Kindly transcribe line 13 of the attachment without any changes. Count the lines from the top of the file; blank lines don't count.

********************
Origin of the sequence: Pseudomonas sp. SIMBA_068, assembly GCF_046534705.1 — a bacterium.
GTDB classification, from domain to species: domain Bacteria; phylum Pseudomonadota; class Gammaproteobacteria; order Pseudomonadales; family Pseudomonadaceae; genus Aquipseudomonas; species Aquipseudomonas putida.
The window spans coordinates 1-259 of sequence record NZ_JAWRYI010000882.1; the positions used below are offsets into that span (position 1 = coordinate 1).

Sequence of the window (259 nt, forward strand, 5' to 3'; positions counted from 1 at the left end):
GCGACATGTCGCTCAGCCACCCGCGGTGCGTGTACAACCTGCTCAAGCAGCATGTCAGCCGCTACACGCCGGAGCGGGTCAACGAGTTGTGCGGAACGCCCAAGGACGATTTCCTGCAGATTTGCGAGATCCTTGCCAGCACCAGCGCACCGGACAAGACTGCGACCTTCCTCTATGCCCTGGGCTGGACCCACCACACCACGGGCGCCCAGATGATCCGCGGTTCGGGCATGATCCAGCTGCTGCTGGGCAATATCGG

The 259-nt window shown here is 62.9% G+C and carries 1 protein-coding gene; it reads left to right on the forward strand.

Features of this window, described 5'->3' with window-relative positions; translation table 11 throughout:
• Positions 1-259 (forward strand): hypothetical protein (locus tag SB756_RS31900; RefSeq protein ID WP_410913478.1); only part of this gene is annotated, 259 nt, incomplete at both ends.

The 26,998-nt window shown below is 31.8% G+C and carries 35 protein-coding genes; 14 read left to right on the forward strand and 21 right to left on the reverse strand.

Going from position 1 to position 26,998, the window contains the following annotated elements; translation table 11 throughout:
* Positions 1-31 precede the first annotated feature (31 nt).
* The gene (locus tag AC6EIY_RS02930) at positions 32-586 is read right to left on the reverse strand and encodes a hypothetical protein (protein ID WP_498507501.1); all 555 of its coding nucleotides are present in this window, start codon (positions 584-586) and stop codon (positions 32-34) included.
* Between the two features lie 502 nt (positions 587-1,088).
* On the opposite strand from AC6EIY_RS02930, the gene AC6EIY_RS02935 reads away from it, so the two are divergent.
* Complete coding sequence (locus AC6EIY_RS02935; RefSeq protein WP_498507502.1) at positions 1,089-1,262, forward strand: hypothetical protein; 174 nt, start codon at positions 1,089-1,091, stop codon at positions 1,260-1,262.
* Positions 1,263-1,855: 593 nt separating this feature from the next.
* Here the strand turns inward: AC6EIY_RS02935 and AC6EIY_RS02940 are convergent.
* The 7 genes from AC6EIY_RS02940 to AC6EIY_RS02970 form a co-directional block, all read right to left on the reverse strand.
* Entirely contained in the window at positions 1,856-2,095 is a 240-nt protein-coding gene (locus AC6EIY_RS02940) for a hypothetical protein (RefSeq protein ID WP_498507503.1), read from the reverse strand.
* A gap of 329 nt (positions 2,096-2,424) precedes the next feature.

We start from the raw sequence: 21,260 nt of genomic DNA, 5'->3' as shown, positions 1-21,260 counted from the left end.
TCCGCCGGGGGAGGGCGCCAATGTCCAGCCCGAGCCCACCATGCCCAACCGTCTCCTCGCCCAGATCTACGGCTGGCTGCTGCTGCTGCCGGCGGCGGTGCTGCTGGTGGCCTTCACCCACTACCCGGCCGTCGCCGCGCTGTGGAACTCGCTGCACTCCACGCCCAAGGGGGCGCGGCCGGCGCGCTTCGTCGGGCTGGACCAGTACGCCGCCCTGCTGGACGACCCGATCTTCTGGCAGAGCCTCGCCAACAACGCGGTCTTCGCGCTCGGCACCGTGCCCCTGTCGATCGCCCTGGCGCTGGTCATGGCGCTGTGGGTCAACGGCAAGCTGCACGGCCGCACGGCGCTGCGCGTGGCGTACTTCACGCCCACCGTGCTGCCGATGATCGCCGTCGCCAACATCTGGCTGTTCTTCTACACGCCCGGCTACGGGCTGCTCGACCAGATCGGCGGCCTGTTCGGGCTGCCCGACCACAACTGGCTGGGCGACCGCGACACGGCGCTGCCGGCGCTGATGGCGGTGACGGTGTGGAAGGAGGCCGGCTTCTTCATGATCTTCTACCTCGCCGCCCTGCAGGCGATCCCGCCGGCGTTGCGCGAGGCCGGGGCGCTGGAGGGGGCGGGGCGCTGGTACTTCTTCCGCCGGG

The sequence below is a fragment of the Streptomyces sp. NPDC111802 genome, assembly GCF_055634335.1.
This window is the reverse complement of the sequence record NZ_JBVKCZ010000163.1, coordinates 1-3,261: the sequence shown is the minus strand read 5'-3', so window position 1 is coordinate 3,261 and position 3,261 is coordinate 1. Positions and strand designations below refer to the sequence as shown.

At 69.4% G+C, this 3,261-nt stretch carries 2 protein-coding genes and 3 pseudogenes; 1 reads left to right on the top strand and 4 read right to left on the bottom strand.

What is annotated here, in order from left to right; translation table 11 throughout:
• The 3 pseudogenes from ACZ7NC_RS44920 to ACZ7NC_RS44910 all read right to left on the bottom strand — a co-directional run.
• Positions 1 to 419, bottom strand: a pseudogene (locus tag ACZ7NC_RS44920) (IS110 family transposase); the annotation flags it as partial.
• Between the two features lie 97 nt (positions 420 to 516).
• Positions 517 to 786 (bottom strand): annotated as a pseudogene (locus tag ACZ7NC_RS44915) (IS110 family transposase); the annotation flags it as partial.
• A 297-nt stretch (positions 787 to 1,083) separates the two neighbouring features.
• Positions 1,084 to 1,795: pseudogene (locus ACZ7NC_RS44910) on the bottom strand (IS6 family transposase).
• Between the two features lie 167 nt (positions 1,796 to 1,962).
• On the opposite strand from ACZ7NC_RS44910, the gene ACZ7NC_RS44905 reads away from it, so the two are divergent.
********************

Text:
* Between the two features lie 502 nt (positions 587-1,088).